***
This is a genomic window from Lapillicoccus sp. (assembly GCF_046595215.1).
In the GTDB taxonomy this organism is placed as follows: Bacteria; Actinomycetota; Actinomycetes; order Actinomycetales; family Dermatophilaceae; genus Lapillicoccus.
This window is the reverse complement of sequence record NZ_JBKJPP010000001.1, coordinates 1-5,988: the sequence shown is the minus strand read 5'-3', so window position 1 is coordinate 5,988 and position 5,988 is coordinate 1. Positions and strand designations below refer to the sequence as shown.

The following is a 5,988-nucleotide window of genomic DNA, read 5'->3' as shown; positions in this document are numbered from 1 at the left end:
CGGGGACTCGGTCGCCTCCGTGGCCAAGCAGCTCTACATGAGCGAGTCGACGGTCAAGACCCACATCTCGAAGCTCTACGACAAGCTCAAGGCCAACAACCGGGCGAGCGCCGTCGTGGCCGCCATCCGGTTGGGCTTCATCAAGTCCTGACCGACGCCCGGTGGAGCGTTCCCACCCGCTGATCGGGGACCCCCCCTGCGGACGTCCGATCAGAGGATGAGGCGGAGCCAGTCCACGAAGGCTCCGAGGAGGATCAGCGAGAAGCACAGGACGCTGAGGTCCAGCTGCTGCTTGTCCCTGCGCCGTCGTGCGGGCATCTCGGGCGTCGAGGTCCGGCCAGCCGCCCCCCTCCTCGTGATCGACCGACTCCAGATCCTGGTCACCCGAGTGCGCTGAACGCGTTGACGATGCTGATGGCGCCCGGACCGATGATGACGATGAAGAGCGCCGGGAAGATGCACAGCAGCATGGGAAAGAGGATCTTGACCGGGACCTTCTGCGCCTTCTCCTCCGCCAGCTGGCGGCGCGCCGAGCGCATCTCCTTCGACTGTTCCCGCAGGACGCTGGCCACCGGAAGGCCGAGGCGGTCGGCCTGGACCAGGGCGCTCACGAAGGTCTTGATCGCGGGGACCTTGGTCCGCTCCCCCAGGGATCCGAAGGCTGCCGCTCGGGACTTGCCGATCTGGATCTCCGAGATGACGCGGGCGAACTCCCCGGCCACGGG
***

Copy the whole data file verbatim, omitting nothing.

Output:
This is a genomic window from Lapillicoccus sp. (assembly GCF_046595215.1).
In the GTDB taxonomy this organism is placed as follows: Bacteria; Actinomycetota; Actinomycetes; order Actinomycetales; family Dermatophilaceae; genus Lapillicoccus.
This window is the reverse complement of sequence record NZ_JBKJPP010000001.1, coordinates 1-5,988: the sequence shown is the minus strand read 5'-3', so window position 1 is coordinate 5,988 and position 5,988 is coordinate 1. Positions and strand designations below refer to the sequence as shown.

The following is a 5,988-nucleotide window of genomic DNA, read 5'->3' as shown; positions in this document are numbered from 1 at the left end:
CGGGGACTCGGTCGCCTCCGTGGCCAAGCAGCTCTACATGAGCGAGTCGACGGTCAAGACCCACATCTCGAAGCTCTACGACAAGCTCAAGGCCAACAACCGGGCGAGCGCCGTCGTGGCCGCCATCCGGTTGGGCTTCATCAAGTCCTGACCGACGCCCGGTGGAGCGTTCCCACCCGCTGATCGGGGACCCCCCCTGCGGACGTCCGATCAGAGGATGAGGCGGAGCCAGTCCACGAAGGCTCCGAGGAGGATCAGCGAGAAGCACAGGACGCTGAGGTCCAGCTGCTGCTTGTCCCTGCGCCGTCGTGCGGGCATCTCGGGCGTCGAGGTCCGGCCAGCCGCCCCCCTCCTCGTGATCGACCGACTCCAGATCCTGGTCACCCGAGTGCGCTGAACGCGTTGACGATGCTGATGGCGCCCGGACCGATGATGACGATGAAGAGCGCCGGGAAGATGCACAGCAGCATGGGAAAGAGGATCTTGACCGGGACCTTCTGCGCCTTCTCCTCCGCCAGCTGGCGGCGCGCCGAGCGCATCTCCTTCGACTGTTCCCGCAGGACGCTGGCCACCGGAAGGCCGAGGCGGTCGGCCTGGACCAGGGCGCTCACGAAGGTCTTGATCGCGGGGACCTTGGTCCGCTCCCCCAGGGATCCGAAGGCTGCCGCTCGGGACTTGCCGATCTGGATCTCCGAGATGACGCGGGCGAACTCCCCGGCCACGGG